Photographer Captures Tar Sands 'Destruction' From Above

Photographer Captures Tar Sands 'Destruction' From Above

Photographer and pilot Alex MacLean wanted to learn more about the Keystone XL pipeline, which if approved will carry oil from Canada to the Gulf of Mexico, so he decided to take pictures from above of the tar sands that will supply oil to the project.

What he found shocked him.

"The scale of the operation is staggering," MacLean told The Huffington Post. It's "mind-boggling," he said, how expansive it is, and how much money is being poured into drilling and strip mining for the viscous petroleum product that will give the Keystone XL pipeline its oil.

Hot waste fills a tailing pond at the Suncor mining site in Alberta.

MacLean took photos from 1,000 feet above northern Alberta's oil operations. The tar sands, more commonly referred to in Canada as the oil sands, are the world's third-largest petroleum reserve and underlie an area roughly the size of Florida. While the Alberta government says only 3 percent of the area is suitable for strip mining, in which forest and bog "overburden" is stripped away, that still amounts to about 1,850 square miles -- an area larger than the state of Rhode Island.

Flying above wilderness beauty punctuated by slick oil sheens and puffs of smoke from a refinery, "you realize how wasteful we are," MacLean said.

As of early 2013, mining operations had disturbed about 276 square miles of boreal forest in the region, according to the Pembina Institute, a nonprofit Canadian think tank focused on energy. The area totals over half the size of the city of Los Angeles.

The project "impressed on me, more than ever, just what the demand is for petroleum products downstream," MacLean said, and it shows how that demand drives "vast destruction of natural systems."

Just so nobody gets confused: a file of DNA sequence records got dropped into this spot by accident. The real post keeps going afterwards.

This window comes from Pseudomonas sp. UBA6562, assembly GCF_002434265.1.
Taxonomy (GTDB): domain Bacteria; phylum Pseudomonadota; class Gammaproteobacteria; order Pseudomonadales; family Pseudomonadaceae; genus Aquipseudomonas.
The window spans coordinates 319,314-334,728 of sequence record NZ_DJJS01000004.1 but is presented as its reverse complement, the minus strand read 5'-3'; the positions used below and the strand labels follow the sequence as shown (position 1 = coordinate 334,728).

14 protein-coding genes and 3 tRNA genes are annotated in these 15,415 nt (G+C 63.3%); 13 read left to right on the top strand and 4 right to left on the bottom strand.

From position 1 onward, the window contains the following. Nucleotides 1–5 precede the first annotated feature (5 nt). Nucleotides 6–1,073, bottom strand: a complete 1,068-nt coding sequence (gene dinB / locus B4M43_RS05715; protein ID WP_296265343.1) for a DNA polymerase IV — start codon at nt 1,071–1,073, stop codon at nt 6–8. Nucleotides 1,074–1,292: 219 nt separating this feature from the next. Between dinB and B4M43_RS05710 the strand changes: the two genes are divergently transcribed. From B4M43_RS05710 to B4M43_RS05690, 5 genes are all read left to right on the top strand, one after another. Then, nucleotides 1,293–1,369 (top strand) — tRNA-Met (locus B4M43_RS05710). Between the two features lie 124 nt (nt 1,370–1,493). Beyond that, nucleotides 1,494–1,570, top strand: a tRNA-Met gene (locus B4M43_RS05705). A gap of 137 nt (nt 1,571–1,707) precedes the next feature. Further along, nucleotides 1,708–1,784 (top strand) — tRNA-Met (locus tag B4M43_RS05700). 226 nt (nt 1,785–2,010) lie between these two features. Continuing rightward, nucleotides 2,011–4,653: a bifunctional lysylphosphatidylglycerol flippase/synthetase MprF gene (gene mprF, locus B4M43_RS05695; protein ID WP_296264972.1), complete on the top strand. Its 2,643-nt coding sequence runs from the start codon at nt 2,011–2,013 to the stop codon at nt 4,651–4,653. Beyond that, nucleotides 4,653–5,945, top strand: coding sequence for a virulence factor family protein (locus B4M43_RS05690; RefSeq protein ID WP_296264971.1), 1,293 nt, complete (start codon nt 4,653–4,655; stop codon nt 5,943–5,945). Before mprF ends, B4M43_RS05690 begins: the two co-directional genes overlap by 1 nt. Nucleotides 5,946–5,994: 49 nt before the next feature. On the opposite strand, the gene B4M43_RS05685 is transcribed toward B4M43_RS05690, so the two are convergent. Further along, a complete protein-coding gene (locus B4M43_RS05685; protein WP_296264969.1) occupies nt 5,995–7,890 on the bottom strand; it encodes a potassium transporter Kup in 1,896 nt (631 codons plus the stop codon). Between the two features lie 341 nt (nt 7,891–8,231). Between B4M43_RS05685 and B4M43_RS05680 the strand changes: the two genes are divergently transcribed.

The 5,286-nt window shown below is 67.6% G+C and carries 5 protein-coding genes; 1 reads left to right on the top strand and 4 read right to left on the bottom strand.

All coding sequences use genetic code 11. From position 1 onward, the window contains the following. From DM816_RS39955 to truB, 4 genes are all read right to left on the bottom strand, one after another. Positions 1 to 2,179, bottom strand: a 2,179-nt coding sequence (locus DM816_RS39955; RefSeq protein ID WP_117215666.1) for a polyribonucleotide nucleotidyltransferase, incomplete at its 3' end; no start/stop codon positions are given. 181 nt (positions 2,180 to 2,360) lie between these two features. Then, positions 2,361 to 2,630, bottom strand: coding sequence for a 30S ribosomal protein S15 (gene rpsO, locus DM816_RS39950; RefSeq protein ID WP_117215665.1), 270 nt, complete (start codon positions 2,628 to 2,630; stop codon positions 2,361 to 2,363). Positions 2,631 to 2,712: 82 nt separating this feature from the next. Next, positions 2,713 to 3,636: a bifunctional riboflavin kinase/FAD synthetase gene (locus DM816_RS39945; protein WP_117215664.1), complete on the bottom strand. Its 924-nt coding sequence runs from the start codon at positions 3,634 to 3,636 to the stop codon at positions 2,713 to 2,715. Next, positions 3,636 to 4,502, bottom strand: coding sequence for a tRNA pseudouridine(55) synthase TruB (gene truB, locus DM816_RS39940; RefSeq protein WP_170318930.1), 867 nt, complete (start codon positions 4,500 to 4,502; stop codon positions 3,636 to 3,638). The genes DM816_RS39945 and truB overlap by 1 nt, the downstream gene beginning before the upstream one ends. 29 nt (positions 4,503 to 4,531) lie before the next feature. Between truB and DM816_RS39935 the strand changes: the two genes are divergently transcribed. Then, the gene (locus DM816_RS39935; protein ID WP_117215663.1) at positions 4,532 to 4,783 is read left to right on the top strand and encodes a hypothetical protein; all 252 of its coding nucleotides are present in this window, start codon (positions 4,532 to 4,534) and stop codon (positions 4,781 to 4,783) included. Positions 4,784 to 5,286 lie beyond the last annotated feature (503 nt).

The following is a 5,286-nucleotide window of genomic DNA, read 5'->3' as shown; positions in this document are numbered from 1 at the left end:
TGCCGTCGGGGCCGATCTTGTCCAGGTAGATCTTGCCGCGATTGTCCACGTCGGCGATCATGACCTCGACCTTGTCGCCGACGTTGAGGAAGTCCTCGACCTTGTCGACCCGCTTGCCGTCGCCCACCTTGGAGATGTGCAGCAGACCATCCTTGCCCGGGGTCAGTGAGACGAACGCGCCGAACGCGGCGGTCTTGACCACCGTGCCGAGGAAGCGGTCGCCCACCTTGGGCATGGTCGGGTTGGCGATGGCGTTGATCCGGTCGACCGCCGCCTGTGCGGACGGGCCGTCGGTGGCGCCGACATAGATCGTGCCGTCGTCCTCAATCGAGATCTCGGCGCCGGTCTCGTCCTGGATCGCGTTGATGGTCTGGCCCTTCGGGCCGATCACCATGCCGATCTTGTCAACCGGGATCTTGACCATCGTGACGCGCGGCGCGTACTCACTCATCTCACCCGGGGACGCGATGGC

According to MacLean, some Albertans supported the idea of the project, but felt the growth has been too rapid and poorly managed. But among scientists and researchers, he said, there's a "real feeling that the environment is being poisoned, with both water and air pollution."

Checkerboard clearing of the overburden at the Syncrude Aurora North Mine Site in Alberta.

A University of Toronto study published earlier this year in the Proceedings of the National Academy of Sciences found that official environmental impact assessments have likely underestimated toxic emissions from tar sands operations. Another recent study found that the Alberta work is polluting groundwater and the nearby Athabasca River.

MacLean previously told Fast Company he hopes his work "will expose why this fuel is so carbon intensive and how the extraction process is polluting both the water and air."

The oil derived from the tar sands bitumen is 14 to 17 percent more carbon intensive over its lifecycle than traditional crude. If built, the Keystone XL pipeline would bring 830,000 barrels of this oil to market every day -- adding several million metric tons of carbon dioxide to the atmosphere annually.

"After seeing it in person, it seems like a really bad idea," MacLean told HuffPost of the pipeline. "It looks like really organized bad behavior on a large scale, for what the implications are."

See more of MacLean's photos below:

Steam and smoke rises at Syncrude's Mildred Lake upgrade refinery.
Skimming operations are seen at a tailings pond at a Suncor mining site in Alberta, Canada.
Surface oil on a tailings pond in Alberta, Canada in 2014.
The earthen wall of a tailing pond in Alberta, Canada in 2014.
Patches of boreal forest are intertwined with snow-covered muskeg, a type of soil, in Alberta, Canada.
Forest has been removed for an exploratory well pad at the Shell Jackpine mining site north of Fort McMurray, Alberta.
Seismic lines and a well pad at the Shell Jackpine mining site in Alberta.
Bitumen is excavated at the Syncrude Mildred Lake mining site. Giant tires line the traffic circle.
These are piles of uncovered petroleum coke, a byproduct of upgrading tar sands oil to synthetic crude.
Here the Athabasca River runs in to Lake Athabasca in northern Alberta, Canada in 2014.

MacLean's work was made possible with support from the Pulitzer Center on Crisis Reporting and The GroundTruth Project as part of a report to be published on GlobalPost next month.

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